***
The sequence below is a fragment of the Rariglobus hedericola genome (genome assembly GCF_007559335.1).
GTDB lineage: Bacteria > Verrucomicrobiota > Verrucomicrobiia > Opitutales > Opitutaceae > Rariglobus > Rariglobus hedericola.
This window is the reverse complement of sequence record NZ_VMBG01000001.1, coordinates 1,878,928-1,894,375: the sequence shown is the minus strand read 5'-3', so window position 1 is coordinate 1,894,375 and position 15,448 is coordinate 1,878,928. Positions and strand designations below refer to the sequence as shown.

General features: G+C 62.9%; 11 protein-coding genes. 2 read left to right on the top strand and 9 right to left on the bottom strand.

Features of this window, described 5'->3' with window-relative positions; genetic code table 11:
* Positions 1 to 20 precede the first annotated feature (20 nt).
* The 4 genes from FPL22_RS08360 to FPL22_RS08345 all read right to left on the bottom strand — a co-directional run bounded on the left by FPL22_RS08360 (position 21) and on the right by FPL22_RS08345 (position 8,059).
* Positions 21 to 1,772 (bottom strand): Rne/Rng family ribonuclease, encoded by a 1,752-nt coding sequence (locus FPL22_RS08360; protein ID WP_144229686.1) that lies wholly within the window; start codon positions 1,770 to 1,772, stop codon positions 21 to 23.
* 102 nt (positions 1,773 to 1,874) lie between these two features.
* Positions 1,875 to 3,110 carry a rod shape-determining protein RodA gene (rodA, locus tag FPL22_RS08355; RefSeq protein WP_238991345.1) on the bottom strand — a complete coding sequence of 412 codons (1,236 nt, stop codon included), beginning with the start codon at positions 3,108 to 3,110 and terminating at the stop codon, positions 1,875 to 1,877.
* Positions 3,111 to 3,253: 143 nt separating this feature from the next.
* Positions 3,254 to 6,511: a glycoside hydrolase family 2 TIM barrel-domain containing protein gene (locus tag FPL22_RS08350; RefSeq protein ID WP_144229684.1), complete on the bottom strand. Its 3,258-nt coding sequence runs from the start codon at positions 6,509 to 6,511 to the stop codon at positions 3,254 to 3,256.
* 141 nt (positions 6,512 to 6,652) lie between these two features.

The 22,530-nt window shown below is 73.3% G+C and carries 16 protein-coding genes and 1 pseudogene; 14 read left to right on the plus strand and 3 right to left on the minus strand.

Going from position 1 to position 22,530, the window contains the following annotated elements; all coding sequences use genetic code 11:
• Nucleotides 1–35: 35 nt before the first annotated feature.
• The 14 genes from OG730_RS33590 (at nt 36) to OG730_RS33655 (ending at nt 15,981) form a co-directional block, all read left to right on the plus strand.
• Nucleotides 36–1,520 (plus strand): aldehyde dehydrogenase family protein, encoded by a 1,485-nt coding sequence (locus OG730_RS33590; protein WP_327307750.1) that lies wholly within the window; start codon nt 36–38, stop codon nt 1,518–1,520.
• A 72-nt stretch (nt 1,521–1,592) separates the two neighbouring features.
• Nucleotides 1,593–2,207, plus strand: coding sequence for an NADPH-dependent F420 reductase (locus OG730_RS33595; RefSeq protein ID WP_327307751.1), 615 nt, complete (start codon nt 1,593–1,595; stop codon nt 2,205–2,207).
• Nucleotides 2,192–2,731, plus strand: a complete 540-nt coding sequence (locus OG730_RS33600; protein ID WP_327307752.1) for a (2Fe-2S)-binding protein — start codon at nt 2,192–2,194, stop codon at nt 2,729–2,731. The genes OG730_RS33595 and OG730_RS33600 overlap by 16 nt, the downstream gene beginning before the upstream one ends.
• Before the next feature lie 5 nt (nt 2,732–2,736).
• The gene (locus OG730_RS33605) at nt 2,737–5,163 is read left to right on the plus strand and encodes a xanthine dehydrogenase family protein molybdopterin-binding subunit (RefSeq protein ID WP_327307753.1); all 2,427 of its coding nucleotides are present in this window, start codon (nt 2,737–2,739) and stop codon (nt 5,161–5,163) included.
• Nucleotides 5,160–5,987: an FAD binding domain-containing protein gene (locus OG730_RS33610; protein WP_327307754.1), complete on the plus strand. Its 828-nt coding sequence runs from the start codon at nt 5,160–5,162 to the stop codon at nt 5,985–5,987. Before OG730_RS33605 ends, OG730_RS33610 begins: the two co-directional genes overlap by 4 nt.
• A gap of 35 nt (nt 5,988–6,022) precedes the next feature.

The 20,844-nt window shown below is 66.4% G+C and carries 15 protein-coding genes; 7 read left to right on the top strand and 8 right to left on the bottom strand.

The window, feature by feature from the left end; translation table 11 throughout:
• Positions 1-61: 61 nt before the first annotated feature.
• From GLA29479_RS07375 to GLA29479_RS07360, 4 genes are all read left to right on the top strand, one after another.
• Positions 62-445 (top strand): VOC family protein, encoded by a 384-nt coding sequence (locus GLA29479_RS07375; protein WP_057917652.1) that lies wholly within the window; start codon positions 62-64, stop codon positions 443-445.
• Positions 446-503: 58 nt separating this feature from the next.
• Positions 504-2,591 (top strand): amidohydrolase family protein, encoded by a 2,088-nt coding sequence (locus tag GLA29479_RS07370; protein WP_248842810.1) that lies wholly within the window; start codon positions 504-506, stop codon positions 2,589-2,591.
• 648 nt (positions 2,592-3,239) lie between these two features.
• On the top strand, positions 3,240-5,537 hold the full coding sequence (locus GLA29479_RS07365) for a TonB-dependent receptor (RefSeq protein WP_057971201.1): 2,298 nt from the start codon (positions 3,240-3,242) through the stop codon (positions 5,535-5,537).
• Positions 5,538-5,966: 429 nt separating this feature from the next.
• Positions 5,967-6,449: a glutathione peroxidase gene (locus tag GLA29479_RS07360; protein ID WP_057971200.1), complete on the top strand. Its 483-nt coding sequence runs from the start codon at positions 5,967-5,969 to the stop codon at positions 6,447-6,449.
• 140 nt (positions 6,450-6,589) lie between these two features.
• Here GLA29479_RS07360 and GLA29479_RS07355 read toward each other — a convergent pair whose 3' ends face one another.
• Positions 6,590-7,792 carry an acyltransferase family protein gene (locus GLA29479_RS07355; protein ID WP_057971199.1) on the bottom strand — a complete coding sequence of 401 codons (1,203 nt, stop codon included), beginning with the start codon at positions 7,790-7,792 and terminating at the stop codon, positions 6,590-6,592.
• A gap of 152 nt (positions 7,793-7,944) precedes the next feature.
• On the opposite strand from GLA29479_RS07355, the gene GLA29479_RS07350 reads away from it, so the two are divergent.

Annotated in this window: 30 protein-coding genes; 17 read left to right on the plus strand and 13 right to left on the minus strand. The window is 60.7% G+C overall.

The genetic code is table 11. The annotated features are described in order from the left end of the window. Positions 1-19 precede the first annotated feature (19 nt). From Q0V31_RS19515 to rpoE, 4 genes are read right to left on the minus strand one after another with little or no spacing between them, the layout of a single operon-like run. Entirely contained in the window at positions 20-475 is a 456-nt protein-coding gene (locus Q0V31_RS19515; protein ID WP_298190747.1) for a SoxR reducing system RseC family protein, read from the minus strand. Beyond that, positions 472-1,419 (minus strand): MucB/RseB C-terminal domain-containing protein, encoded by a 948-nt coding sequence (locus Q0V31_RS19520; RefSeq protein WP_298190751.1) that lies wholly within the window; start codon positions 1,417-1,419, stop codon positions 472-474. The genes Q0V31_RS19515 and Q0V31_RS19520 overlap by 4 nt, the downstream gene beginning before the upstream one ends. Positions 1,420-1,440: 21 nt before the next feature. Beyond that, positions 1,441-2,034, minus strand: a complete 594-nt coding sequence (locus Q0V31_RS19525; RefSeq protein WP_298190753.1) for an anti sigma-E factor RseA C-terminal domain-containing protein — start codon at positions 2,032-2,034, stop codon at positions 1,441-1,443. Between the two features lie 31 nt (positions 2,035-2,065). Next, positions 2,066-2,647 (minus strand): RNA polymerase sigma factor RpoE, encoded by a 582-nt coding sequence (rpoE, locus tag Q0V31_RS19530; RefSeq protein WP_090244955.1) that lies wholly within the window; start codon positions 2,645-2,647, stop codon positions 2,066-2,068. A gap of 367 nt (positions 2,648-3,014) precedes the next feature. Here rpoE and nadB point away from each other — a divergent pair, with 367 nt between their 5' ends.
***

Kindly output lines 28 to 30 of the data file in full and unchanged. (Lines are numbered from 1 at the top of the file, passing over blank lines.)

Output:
• Positions 1-61: 61 nt before the first annotated feature.
• From GLA29479_RS07375 to GLA29479_RS07360, 4 genes are all read left to right on the top strand, one after another.
• Positions 62-445 (top strand): VOC family protein, encoded by a 384-nt coding sequence (locus GLA29479_RS07375; protein WP_057917652.1) that lies wholly within the window; start codon positions 62-64, stop codon positions 443-445.